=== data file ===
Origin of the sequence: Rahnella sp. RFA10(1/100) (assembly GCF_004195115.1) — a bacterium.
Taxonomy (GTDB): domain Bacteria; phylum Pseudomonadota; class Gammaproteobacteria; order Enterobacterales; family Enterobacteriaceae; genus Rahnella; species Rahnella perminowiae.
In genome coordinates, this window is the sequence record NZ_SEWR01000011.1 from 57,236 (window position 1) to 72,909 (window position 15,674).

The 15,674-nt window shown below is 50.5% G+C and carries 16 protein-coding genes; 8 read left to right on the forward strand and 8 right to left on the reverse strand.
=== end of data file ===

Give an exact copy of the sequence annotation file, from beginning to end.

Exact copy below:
Origin of the sequence: Rahnella sp. RFA10(1/100) (assembly GCF_004195115.1) — a bacterium.
Taxonomy (GTDB): domain Bacteria; phylum Pseudomonadota; class Gammaproteobacteria; order Enterobacterales; family Enterobacteriaceae; genus Rahnella; species Rahnella perminowiae.
In genome coordinates, this window is the sequence record NZ_SEWR01000011.1 from 57,236 (window position 1) to 72,909 (window position 15,674).

The 15,674-nt window shown below is 50.5% G+C and carries 16 protein-coding genes; 8 read left to right on the forward strand and 8 right to left on the reverse strand.